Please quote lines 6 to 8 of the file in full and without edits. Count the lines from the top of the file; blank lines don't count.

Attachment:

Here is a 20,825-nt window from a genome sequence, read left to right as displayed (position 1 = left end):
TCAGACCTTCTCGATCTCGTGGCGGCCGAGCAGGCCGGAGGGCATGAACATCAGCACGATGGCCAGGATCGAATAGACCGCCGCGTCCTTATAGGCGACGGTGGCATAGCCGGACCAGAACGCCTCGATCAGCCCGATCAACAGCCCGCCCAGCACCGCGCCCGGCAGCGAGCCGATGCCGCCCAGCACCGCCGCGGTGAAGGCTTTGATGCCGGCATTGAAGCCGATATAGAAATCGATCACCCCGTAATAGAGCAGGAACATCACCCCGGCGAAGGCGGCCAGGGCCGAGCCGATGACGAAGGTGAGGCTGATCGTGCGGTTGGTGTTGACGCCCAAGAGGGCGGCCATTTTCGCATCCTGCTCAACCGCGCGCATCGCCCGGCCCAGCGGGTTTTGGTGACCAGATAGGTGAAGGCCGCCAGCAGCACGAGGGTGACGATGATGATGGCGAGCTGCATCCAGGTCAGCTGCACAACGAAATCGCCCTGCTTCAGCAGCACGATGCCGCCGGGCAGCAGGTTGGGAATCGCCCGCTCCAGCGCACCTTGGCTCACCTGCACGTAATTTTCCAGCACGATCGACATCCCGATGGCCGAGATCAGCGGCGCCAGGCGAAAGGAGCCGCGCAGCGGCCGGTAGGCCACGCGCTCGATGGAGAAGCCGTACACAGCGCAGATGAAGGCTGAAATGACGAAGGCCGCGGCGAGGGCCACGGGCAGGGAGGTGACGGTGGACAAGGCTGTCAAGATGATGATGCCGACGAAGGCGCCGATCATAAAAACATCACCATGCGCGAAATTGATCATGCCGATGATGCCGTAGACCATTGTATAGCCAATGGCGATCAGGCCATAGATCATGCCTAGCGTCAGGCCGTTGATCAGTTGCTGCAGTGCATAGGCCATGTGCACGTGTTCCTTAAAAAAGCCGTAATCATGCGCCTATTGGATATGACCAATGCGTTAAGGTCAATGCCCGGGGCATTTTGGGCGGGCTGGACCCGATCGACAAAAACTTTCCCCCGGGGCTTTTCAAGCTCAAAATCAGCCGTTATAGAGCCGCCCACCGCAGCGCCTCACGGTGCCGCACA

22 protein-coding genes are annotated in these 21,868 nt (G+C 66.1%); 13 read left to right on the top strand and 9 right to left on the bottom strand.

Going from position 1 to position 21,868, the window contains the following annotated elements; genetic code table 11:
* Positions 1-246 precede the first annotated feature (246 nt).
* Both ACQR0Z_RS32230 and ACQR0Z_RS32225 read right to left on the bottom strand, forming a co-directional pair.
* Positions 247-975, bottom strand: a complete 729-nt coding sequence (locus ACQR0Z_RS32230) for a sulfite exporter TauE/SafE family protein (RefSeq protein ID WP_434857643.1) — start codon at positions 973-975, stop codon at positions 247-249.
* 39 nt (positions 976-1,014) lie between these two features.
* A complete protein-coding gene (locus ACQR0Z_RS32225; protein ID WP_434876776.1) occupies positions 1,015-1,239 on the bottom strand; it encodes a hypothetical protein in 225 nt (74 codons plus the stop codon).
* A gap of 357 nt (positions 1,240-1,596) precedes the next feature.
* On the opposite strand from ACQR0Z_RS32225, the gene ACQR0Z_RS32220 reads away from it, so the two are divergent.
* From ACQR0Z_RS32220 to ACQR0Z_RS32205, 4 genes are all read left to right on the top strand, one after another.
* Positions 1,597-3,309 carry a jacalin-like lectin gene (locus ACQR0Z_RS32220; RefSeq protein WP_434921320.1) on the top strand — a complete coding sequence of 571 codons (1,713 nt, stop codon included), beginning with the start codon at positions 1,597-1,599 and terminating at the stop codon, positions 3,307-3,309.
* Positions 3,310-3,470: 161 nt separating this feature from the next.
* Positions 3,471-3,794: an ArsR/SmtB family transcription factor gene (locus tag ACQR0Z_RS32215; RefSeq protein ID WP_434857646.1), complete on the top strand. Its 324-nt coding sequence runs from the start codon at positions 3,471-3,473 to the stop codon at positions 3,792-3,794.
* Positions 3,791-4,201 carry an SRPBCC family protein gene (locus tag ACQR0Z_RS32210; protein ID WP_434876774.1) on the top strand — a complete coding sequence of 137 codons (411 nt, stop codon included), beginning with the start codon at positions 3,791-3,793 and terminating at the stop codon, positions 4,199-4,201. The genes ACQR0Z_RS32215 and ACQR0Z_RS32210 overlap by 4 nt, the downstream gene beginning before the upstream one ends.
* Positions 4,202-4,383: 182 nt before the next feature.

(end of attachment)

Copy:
* Both ACQR0Z_RS32230 and ACQR0Z_RS32225 read right to left on the bottom strand, forming a co-directional pair.
* Positions 247-975, bottom strand: a complete 729-nt coding sequence (locus ACQR0Z_RS32230) for a sulfite exporter TauE/SafE family protein (RefSeq protein ID WP_434857643.1) — start codon at positions 973-975, stop codon at positions 247-249.
* 39 nt (positions 976-1,014) lie between these two features.